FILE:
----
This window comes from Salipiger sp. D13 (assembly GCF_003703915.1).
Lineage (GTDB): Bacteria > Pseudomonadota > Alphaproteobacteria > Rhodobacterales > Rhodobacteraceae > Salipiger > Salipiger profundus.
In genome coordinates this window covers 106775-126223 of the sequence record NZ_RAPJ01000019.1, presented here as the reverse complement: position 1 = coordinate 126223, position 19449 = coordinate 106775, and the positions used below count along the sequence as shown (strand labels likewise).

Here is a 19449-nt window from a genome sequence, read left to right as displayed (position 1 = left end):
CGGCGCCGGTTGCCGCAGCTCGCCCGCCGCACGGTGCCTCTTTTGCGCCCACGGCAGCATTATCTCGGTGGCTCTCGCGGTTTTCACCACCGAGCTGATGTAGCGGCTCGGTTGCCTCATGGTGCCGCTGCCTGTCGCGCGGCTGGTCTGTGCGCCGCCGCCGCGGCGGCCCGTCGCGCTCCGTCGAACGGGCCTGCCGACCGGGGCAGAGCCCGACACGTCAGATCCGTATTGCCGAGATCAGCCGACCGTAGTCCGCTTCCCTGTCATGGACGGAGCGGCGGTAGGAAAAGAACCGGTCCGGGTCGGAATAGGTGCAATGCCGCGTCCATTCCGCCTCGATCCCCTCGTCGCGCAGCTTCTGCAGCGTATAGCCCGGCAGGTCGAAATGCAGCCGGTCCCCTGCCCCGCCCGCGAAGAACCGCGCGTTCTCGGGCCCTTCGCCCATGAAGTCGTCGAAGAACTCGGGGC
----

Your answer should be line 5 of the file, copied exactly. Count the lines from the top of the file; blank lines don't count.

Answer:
CGGCGCCGGTTGCCGCAGCTCGCCCGCCGCACGGTGCCTCTTTTGCGCCCACGGCAGCATTATCTCGGTGGCTCTCGCGGTTTTCACCACCGAGCTGATGTAGCGGCTCGGTTGCCTCATGGTGCCGCTGCCTGTCGCGCGGCTGGTCTGTGCGCCGCCGCCGCGGCGGCCCGTCGCGCTCCGTCGAACGGGCCTGCCGACCGGGGCAGAGCCCGACACGTCAGATCCGTATTGCCGAGATCAGCCGACCGTAGTCCGCTTCCCTGTCATGGACGGAGCGGCGGTAGGAAAAGAACCGGTCCGGGTCGGAATAGGTGCAATGCCGCGTCCATTCCGCCTCGATCCCCTCGTCGCGCAGCTTCTGCAGCGTATAGCCCGGCAGGTCGAAATGCAGCCGGTCCCCTGCCCCGCCCGCGAAGAACCGCGCGTTCTCGGGCCCTTCGCCCATGAAGTCGTCGAAGAACTCGGGGC